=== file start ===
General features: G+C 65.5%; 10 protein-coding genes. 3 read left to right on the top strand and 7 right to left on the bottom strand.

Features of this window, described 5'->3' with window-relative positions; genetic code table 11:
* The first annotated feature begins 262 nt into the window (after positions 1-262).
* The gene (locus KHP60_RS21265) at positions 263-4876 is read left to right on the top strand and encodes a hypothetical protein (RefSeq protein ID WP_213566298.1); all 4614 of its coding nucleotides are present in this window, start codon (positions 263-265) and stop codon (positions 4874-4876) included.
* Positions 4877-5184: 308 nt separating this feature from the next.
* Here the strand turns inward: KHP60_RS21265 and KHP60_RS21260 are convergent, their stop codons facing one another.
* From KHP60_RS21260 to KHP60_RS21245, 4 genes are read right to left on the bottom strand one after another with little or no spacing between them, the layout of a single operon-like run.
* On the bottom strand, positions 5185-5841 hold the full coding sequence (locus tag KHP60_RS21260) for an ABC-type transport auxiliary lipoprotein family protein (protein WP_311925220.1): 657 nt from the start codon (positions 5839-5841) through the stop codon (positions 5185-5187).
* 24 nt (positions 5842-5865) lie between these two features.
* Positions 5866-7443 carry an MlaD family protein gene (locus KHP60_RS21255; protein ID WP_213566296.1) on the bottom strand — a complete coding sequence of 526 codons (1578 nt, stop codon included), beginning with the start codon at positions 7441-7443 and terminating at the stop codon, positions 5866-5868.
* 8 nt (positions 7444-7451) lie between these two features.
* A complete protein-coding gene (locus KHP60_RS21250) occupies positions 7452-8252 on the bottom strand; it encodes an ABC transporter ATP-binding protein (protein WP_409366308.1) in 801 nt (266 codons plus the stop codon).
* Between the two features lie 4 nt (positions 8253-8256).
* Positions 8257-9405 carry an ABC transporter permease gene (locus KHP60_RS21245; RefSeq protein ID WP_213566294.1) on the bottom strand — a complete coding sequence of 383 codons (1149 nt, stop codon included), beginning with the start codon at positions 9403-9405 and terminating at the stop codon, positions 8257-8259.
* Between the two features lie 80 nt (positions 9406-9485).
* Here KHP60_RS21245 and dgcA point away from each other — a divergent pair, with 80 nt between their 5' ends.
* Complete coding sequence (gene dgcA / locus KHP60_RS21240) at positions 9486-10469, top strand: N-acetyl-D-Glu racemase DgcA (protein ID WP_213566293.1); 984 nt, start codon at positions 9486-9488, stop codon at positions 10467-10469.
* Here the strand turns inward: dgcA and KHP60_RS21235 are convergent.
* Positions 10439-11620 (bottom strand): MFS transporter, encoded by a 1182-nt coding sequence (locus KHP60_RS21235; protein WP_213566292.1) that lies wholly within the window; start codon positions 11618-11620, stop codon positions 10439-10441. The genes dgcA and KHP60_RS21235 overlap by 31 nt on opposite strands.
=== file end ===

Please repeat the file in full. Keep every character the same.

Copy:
General features: G+C 65.5%; 10 protein-coding genes. 3 read left to right on the top strand and 7 right to left on the bottom strand.

Features of this window, described 5'->3' with window-relative positions; genetic code table 11:
* The first annotated feature begins 262 nt into the window (after positions 1-262).
* The gene (locus KHP60_RS21265) at positions 263-4876 is read left to right on the top strand and encodes a hypothetical protein (RefSeq protein ID WP_213566298.1); all 4614 of its coding nucleotides are present in this window, start codon (positions 263-265) and stop codon (positions 4874-4876) included.
* Positions 4877-5184: 308 nt separating this feature from the next.
* Here the strand turns inward: KHP60_RS21265 and KHP60_RS21260 are convergent, their stop codons facing one another.
* From KHP60_RS21260 to KHP60_RS21245, 4 genes are read right to left on the bottom strand one after another with little or no spacing between them, the layout of a single operon-like run.
* On the bottom strand, positions 5185-5841 hold the full coding sequence (locus tag KHP60_RS21260) for an ABC-type transport auxiliary lipoprotein family protein (protein WP_311925220.1): 657 nt from the start codon (positions 5839-5841) through the stop codon (positions 5185-5187).
* 24 nt (positions 5842-5865) lie between these two features.
* Positions 5866-7443 carry an MlaD family protein gene (locus KHP60_RS21255; protein ID WP_213566296.1) on the bottom strand — a complete coding sequence of 526 codons (1578 nt, stop codon included), beginning with the start codon at positions 7441-7443 and terminating at the stop codon, positions 5866-5868.
* 8 nt (positions 7444-7451) lie between these two features.
* A complete protein-coding gene (locus KHP60_RS21250) occupies positions 7452-8252 on the bottom strand; it encodes an ABC transporter ATP-binding protein (protein WP_409366308.1) in 801 nt (266 codons plus the stop codon).
* Between the two features lie 4 nt (positions 8253-8256).
* Positions 8257-9405 carry an ABC transporter permease gene (locus KHP60_RS21245; RefSeq protein ID WP_213566294.1) on the bottom strand — a complete coding sequence of 383 codons (1149 nt, stop codon included), beginning with the start codon at positions 9403-9405 and terminating at the stop codon, positions 8257-8259.
* Between the two features lie 80 nt (positions 9406-9485).
* Here KHP60_RS21245 and dgcA point away from each other — a divergent pair, with 80 nt between their 5' ends.
* Complete coding sequence (gene dgcA / locus KHP60_RS21240) at positions 9486-10469, top strand: N-acetyl-D-Glu racemase DgcA (protein ID WP_213566293.1); 984 nt, start codon at positions 9486-9488, stop codon at positions 10467-10469.
* Here the strand turns inward: dgcA and KHP60_RS21235 are convergent.
* Positions 10439-11620 (bottom strand): MFS transporter, encoded by a 1182-nt coding sequence (locus KHP60_RS21235; protein WP_213566292.1) that lies wholly within the window; start codon positions 11618-11620, stop codon positions 10439-10441. The genes dgcA and KHP60_RS21235 overlap by 31 nt on opposite strands.